If this type of citizen science project is of interested to you and you are interested in volunteering, please look at the information on the DEEP website and consider getting in touch with us. Training for the 2019 RBV monitoring season will be held on two days, Sept. 13-14. You can also find information on the TLGV website at https://bit.ly/2Hl1ZdQ.
If are looking for a fun activity that just might pique the interest of a budding biologist in your family, then I suggest you attend TLGV’s next Acorn Adventures from 1 p.m. to 2:30 p.m. Saturday at Mashamoquet State Park, 276 Mashamoquet Road, Pomfret.
Kids get to explore what lives under the water by using the RBV method of collecting bugs in the brook with Pillo. We’ll be looking for the squiggling critters that live there. For more information on this event visit the TLGV Facebook page at https://bit.ly/2E0Pcwh and and click on the Event tab or call (860) 774-3300.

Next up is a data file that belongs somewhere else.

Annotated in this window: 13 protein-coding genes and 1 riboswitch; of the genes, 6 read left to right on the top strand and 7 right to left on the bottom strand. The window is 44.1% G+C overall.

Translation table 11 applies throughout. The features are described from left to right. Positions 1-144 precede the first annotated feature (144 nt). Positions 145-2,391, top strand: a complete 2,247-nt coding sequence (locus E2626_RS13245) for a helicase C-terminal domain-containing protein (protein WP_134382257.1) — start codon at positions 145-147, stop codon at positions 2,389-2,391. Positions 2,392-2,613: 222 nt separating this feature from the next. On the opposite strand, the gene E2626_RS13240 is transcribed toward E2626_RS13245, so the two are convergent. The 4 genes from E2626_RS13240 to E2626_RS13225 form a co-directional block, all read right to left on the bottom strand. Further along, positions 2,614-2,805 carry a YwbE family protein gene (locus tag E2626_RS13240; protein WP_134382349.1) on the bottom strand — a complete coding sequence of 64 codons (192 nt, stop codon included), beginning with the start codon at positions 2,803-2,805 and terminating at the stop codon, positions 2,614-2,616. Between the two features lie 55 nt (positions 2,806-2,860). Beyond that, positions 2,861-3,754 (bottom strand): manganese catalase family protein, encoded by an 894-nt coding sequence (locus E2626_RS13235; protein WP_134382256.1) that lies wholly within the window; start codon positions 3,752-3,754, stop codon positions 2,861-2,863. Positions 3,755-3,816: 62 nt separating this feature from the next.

We live in a beautiful place called The Last Green Valley. Hundreds of people just like you are volunteering to help collect and record important information on the health of our rivers, streams, lakes and ponds. I hope you’ll join me and others as we care for it, enjoy it, and pass it on.
Bill Reid is chief ranger of The Last Green Valley National Heritage Corridor and has lived in the region for more than 35 years. He can be reached at firstname.lastname@example.org.